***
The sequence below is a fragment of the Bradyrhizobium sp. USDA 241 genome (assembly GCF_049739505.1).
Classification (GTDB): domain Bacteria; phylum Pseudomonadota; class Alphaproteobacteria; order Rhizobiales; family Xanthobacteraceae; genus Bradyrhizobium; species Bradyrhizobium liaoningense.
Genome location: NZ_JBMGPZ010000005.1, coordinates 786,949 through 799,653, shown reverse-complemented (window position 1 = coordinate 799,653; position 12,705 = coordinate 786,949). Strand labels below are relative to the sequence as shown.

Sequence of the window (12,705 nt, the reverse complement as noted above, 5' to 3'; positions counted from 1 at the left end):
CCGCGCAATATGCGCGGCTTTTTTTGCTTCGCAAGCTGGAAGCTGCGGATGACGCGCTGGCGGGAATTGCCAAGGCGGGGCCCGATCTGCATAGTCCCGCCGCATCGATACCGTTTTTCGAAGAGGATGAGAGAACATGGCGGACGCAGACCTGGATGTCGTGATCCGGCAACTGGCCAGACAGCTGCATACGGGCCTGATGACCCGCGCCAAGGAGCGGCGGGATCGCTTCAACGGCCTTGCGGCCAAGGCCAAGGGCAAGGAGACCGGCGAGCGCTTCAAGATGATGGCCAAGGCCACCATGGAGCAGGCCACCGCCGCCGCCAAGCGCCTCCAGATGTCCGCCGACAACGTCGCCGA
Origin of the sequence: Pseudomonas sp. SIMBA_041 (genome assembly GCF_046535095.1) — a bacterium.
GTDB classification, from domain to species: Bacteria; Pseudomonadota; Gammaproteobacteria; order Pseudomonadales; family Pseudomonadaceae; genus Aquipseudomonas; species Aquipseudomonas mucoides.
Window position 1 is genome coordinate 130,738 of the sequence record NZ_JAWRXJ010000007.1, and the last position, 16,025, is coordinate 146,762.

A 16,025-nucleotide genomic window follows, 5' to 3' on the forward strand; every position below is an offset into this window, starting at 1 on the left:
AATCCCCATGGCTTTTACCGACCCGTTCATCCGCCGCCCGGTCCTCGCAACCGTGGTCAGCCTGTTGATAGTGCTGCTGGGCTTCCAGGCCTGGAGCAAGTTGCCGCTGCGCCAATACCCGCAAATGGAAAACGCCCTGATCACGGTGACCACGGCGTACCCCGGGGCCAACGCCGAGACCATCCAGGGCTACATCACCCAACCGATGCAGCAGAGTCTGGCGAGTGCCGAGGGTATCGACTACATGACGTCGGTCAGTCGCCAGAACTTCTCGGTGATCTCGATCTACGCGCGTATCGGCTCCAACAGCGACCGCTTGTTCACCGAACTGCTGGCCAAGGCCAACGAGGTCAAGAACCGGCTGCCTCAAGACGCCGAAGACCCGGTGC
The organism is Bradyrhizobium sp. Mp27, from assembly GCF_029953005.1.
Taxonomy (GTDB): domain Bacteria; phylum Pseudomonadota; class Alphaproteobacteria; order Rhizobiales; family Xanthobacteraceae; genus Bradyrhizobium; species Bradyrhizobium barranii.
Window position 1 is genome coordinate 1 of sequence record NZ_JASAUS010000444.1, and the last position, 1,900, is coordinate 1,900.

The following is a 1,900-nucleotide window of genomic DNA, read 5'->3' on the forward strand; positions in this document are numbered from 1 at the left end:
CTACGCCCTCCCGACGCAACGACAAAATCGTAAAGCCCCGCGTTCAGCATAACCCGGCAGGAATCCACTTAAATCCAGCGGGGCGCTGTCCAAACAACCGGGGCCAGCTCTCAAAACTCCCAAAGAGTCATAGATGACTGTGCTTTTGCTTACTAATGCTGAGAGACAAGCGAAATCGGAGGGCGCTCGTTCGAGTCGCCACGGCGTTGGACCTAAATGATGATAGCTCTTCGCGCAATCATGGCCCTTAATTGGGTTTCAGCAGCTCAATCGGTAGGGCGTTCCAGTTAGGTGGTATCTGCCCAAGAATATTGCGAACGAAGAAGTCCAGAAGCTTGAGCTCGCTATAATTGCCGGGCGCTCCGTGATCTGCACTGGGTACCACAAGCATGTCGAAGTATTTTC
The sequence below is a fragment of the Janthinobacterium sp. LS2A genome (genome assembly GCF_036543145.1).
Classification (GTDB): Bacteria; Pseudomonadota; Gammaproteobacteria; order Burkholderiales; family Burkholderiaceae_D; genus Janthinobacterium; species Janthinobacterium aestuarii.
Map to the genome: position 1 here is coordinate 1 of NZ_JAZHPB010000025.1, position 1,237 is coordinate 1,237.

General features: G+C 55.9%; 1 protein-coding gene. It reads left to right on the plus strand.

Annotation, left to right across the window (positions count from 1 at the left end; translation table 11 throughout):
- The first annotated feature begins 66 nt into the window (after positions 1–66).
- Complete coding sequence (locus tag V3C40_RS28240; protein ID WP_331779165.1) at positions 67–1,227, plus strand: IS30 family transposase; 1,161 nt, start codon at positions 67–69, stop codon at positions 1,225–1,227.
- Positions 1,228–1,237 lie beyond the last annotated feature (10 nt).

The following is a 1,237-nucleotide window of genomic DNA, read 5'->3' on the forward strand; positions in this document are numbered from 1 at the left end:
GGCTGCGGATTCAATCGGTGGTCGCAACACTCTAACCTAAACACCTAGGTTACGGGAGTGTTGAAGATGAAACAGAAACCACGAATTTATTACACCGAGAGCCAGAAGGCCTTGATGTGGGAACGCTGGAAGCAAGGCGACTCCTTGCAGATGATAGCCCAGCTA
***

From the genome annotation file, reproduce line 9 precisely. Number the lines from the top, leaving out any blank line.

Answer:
A 16,025-nucleotide genomic window follows, 5' to 3' on the forward strand; every position below is an offset into this window, starting at 1 on the left: